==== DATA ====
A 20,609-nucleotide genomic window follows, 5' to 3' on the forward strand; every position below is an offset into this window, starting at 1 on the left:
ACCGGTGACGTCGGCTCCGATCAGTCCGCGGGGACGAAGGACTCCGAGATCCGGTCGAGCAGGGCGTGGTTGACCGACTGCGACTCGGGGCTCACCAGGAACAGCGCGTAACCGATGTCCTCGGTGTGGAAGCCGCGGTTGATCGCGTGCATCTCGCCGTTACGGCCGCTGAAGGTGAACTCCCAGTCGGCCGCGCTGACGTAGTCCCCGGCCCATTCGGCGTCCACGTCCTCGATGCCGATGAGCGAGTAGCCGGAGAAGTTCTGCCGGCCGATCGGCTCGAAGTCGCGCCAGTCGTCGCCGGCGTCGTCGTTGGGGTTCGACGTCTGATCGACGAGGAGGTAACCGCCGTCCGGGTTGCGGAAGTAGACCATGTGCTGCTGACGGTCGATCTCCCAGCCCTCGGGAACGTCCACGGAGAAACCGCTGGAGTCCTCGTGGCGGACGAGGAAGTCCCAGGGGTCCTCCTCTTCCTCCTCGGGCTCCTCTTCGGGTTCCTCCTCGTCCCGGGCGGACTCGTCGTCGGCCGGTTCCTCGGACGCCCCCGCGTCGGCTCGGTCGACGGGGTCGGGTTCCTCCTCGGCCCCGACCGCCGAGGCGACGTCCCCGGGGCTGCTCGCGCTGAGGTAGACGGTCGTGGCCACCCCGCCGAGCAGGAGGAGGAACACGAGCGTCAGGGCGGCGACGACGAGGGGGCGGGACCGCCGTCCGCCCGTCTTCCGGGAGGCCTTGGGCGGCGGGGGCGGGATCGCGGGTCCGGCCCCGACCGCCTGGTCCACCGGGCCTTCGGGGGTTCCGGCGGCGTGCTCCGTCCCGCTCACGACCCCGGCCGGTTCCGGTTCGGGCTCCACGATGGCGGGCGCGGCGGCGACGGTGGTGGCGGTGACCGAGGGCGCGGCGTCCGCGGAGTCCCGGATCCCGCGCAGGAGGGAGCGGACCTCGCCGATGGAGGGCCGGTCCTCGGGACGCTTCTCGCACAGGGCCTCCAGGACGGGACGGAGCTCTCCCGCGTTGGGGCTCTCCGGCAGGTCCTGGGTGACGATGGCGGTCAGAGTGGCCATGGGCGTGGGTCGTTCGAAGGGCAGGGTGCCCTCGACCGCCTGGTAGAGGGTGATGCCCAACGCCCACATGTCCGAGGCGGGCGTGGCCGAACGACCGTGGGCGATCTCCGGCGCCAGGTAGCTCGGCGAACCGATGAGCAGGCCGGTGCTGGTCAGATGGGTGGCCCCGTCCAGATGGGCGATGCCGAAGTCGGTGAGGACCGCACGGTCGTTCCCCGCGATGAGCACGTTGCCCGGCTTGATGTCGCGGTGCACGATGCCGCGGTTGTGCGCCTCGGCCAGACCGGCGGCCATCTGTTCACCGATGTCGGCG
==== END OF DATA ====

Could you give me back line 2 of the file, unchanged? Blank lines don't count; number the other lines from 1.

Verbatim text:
ACCGGTGACGTCGGCTCCGATCAGTCCGCGGGGACGAAGGACTCCGAGATCCGGTCGAGCAGGGCGTGGTTGACCGACTGCGACTCGGGGCTCACCAGGAACAGCGCGTAACCGATGTCCTCGGTGTGGAAGCCGCGGTTGATCGCGTGCATCTCGCCGTTACGGCCGCTGAAGGTGAACTCCCAGTCGGCCGCGCTGACGTAGTCCCCGGCCCATTCGGCGTCCACGTCCTCGATGCCGATGAGCGAGTAGCCGGAGAAGTTCTGCCGGCCGATCGGCTCGAAGTCGCGCCAGTCGTCGCCGGCGTCGTCGTTGGGGTTCGACGTCTGATCGACGAGGAGGTAACCGCCGTCCGGGTTGCGGAAGTAGACCATGTGCTGCTGACGGTCGATCTCCCAGCCCTCGGGAACGTCCACGGAGAAACCGCTGGAGTCCTCGTGGCGGACGAGGAAGTCCCAGGGGTCCTCCTCTTCCTCCTCGGGCTCCTCTTCGGGTTCCTCCTCGTCCCGGGCGGACTCGTCGTCGGCCGGTTCCTCGGACGCCCCCGCGTCGGCTCGGTCGACGGGGTCGGGTTCCTCCTCGGCCCCGACCGCCGAGGCGACGTCCCCGGGGCTGCTCGCGCTGAGGTAGACGGTCGTGGCCACCCCGCCGAGCAGGAGGAGGAACACGAGCGTCAGGGCGGCGACGACGAGGGGGCGGGACCGCCGTCCGCCCGTCTTCCGGGAGGCCTTGGGCGGCGGGGGCGGGATCGCGGGTCCGGCCCCGACCGCCTGGTCCACCGGGCCTTCGGGGGTTCCGGCGGCGTGCTCCGTCCCGCTCACGACCCCGGCCGGTTCCGGTTCGGGCTCCACGATGGCGGGCGCGGCGGCGACGGTGGTGGCGGTGACCGAGGGCGCGGCGTCCGCGGAGTCCCGGATCCCGCGCAGGAGGGAGCGGACCTCGCCGATGGAGGGCCGGTCCTCGGGACGCTTCTCGCACAGGGCCTCCAGGACGGGACGGAGCTCTCCCGCGTTGGGGCTCTCCGGCAGGTCCTGGGTGACGATGGCGGTCAGAGTGGCCATGGGCGTGGGTCGTTCGAAGGGCAGGGTGCCCTCGACCGCCTGGTAGAGGGTGATGCCCAACGCCCACATGTCCGAGGCGGGCGTGGCCGAACGACCGTGGGCGATCTCCGGCGCCAGGTAGCTCGGCGAACCGATGAGCAGGCCGGTGCTGGTCAGATGGGTGGCCCCGTCCAGATGGGCGATGCCGAAGTCGGTGAGGACCGCACGGTCGTTCCCCGCGATGAGCACGTTGCCCGGCTTGATGTCGCGGTGCACGATGCCGCGGTTGTGCGCCTCGGCCAGACCGGCGGCCATCTGTTCACCGATGTCGGCG